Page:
Search in excerpt
Board of Advisors and Board of Trustees
Content editors and contributors
A Smarthistory timeline
Contribute an essay to Smarthistory
Support our work
We believe art has the power to transform lives and to build understanding across cultures. We believe that the brilliant histories of art belong to everyone, no matter their background.
Smarthistory unlocks the expertise of hundreds of scholars, making the history of art accessible and engaging to more people, in more places, than any other publisher.
Histories of Art
Overview of Prehistoric
Overview of Africa
Overview of Americas to 1900
North America to 1500
North America 1500 – 1900
South America to 1500
South America 1500 – 1900
Overview of Asia
Hinduism and Buddhism
Overview of Ancient Mediterranean
Ancient Near East
Medieval Europe & Byzantine
Overview of Medieval Europe + Byzantium
A beginner’s guide
Christianity and art
Judaism and art
The medieval book
The Islamic World
Overview of the Islamic World
Overview of Europe 1300 – 1800
Italy: 14th century
Italy: 15th century
Italy: 16th century
Northern Europe: 15th century
Northen Europe: 16th century
Spain: 15th and 16th century
Reformation and Counter-Reformation
Baroque: 17th century
Rococo: early to mid 18th century
Neoclassicism: late 18th century
British: 18th century
Overview of Europe: 19th century
Symbolism / Art Nouveau
Overview of Oceania
Overview of Modernisms 1900 – 1980
A beginner’s guide
Fauvism + Expressionism
Cubism + Early Abstraction
Dada + Surrealism
German art between the wars
Latin American modernism
American art to WWII
Postwar American art
Postwar European art
Conceptual + Performance art
Architecture + Design
Global cultures 1980 to now
Overview of Global Cultures 1980 – now
Appropriation and ideological critique
Identity and the body
Banality and kitsch
Ritual, spirituality and transcendence
Histories real and imagined
Looking at art
Approaches to art history
Understanding religion in art
For the very beginner
Featured | Art that brings U.S. history to life
Courses in art history & history
a portal to American history and art
At-Risk Cultural Heritage Education Series
Short and long courses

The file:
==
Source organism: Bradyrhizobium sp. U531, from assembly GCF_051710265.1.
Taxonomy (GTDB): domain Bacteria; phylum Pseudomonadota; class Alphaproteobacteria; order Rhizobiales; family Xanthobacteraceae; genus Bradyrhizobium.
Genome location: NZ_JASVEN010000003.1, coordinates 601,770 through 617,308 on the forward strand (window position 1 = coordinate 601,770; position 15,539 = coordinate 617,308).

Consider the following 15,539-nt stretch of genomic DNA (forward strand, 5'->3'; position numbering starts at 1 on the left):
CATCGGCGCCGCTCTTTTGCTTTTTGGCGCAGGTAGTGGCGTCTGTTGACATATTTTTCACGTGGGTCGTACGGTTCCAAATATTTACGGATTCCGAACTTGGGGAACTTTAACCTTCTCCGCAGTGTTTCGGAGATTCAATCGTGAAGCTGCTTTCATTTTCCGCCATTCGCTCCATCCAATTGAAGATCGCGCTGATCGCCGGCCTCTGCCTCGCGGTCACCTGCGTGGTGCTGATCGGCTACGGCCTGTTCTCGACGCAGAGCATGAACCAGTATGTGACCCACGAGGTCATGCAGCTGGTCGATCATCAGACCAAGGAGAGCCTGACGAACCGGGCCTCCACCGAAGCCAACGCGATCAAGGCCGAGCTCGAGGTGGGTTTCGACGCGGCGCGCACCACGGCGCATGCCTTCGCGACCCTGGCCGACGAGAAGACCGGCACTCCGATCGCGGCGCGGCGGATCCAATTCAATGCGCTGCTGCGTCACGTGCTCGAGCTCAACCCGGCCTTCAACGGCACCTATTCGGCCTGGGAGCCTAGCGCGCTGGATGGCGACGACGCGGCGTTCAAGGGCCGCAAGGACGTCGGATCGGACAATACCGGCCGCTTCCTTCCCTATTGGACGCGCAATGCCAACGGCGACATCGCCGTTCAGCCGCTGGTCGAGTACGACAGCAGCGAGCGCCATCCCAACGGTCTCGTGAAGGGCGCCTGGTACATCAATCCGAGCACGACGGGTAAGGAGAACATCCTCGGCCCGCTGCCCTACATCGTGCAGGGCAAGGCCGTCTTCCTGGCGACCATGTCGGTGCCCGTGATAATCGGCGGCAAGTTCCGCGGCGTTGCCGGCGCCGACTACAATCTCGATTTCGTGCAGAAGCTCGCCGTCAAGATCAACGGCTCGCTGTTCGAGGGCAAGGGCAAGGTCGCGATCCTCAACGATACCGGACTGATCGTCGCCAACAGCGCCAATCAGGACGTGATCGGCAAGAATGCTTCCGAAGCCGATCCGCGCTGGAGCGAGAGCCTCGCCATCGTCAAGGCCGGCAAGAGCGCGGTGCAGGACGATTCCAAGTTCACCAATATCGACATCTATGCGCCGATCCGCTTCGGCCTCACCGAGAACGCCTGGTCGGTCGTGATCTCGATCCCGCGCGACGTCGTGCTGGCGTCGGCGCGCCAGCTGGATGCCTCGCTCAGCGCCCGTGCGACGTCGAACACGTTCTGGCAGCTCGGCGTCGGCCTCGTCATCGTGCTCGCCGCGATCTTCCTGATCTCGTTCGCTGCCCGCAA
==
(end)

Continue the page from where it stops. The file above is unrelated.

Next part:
including AP and A-level
Creating + conserving
Video creation guide
More titles coming soon!
AP® Art History (vol. 1)
nos. 1 – 47
AP® Art History (vol. 2)
AP® Art History (vol. 3)
nos. 99 – 152
AP® Art History (vol. 4)
nos. 153 – 191
AP® Art History (vol. 5)
nos. 192 – 250
Ancient Near Eastern art
Ancient Egyptian Art
Ancient Aegean Art
Ancient Greek Art
Ancient Etruscan art
Ancient Roman art
museums & sites
art by location
Help Smarthistory continue to make a difference
Contribute an essay
Help make art history relevant and engaging
We created Smarthistory to provide students around the world with the highest-quality educational resources for art and cultural heritage—for free.
Location City: Rome
One of the most impressive monuments on the Roman Forum
The Arch of Septimius Severus, portal to ...
Thirty-three feet long, the Codex Borgia records historical, ritual, mythological, and botanical information.
This cloth—first woven by a wise spider—sends social messages through a system of specific patterns.
Rome’s pagan and Christian pasts merge at San Clemente, where a mosaic advertises the power of the Western Church.
The Basilica of San Clemente, Rome
That hoof, that sword—everything is so close! This chapel gives us a privileged view of a private conversion.
The Conversion of St. Paul
This ancient map served as an administrative tool for one of the largest empires in history.
Severan marble plan
(Forma Urbis Romae)
An earthquake buried this early Roman church. Recent excavations exposed layers of wall painting.
Santa Maria Antiqua
Even in death, great Roman families were concerned with reinforcing and projecting their status.
Tomb of the Scipios and the sarcophagus ...
This three-in-one temple to “Jupiter Best and Greatest,” Juno, and Minerva was central in ancient Roman religion.
Temple of Jupiter Optimus Maximus, Rome
Aphrodite, goddess of love and beauty, emerges from her bath, but what did her nudity mean to the Greeks?
Capitoline Venus (copy of the Aphrodite of ...
Is this delicate female portrait what we think? Take part in a discussion of a masterpiece we know little about.
Portrait Bust of a Flavian Woman (Fonseca ...
Abandoned as infants, the mythical founders of Rome were raised by a she-wolf.
Napoleon’s sister courted controversy and posed semi-nude for Canova, who sculpted her as a modern-day Venus.
Paolina Borghese as Venus Victorious
Below Rome’s streets lie shelves of tombs. Buried among the dead are early examples of Christian art.
Catacomb of Priscilla, Rome
The emperor Titus sacked the temple in Jerusalem and looted its most holy treasures.
The Spoils of Jerusalem
, Arch of Titus
Whose side are you on? Two great philosophers of antiquity, Plato and Aristotle, face off in this meeting of minds.
School of Athens
Inheritor of an ancient concrete tradition, Hadid bring 20th-century utopianism to her Rome museum design.
Zaha Hadid, MAXXI National Museum of XXI ...
Once identified as the founder of the Roman Republic, debate over this figure’s true identity rages on.
Built using new technologies, this building is overwhelming and unprecedented—displaying Roman imperial power.
Basilica of Maxentius and Constantine
Ancient Greek athletes cleaned themselves with oil. This sculpture shows one athlete’s bathing ritual.
See More >>
Sign up for our newsletter!
Receive occasional emails about new Smarthistory content.